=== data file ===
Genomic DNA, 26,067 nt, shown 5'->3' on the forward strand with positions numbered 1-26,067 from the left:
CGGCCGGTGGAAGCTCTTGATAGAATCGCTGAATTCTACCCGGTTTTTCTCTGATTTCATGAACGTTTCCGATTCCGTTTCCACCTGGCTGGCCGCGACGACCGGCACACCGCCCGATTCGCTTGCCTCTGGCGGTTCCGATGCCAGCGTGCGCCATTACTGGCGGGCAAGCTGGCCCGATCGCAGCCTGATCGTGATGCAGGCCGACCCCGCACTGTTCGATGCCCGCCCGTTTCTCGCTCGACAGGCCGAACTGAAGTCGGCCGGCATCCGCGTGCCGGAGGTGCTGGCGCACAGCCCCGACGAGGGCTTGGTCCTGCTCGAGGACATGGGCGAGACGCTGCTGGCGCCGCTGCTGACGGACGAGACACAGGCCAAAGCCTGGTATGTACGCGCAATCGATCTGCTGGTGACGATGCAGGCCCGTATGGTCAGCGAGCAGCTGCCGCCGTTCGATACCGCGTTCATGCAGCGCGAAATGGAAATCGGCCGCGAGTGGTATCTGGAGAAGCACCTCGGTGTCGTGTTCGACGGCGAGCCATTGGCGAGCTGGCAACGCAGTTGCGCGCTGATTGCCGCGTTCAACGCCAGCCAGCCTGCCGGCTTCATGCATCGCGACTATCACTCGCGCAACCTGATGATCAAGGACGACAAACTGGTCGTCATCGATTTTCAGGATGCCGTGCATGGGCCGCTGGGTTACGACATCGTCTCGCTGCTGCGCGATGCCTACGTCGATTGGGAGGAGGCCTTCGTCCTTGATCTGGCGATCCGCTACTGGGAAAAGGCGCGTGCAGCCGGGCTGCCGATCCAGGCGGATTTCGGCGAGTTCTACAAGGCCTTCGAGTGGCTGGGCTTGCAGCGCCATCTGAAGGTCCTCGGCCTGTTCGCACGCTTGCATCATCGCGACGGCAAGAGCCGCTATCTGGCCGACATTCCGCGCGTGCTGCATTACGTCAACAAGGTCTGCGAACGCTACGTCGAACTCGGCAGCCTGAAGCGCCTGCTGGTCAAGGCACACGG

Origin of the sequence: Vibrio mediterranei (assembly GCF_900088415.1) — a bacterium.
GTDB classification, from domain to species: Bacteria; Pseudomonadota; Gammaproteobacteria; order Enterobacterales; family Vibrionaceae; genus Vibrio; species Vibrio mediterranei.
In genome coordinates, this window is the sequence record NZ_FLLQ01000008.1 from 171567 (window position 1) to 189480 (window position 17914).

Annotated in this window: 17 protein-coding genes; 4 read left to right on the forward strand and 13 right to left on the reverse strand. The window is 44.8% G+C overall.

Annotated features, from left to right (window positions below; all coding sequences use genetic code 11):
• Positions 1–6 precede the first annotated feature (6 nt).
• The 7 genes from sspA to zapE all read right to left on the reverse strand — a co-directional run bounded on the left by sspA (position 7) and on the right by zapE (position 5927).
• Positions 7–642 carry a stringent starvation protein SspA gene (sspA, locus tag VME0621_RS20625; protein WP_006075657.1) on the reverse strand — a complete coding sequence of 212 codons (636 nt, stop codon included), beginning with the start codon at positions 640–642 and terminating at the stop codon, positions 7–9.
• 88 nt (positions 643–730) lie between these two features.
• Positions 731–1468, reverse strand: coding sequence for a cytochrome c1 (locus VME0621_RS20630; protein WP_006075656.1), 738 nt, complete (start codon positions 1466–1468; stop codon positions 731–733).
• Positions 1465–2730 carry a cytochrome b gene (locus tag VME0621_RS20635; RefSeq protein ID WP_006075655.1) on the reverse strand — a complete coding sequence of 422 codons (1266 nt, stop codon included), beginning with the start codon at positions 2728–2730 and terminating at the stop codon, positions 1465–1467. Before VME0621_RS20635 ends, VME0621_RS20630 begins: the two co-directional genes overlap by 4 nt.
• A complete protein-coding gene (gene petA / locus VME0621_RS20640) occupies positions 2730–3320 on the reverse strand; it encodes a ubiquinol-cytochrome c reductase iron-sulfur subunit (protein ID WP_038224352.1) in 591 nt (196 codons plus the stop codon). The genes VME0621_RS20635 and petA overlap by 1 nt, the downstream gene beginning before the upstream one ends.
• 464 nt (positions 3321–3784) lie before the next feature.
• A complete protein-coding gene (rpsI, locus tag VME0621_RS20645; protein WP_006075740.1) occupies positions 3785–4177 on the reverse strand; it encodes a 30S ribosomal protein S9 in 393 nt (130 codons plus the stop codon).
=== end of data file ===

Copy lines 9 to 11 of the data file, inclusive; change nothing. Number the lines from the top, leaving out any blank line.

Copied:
• The 7 genes from sspA to zapE all read right to left on the reverse strand — a co-directional run bounded on the left by sspA (position 7) and on the right by zapE (position 5927).
• Positions 7–642 carry a stringent starvation protein SspA gene (sspA, locus tag VME0621_RS20625; protein WP_006075657.1) on the reverse strand — a complete coding sequence of 212 codons (636 nt, stop codon included), beginning with the start codon at positions 640–642 and terminating at the stop codon, positions 7–9.
• 88 nt (positions 643–730) lie between these two features.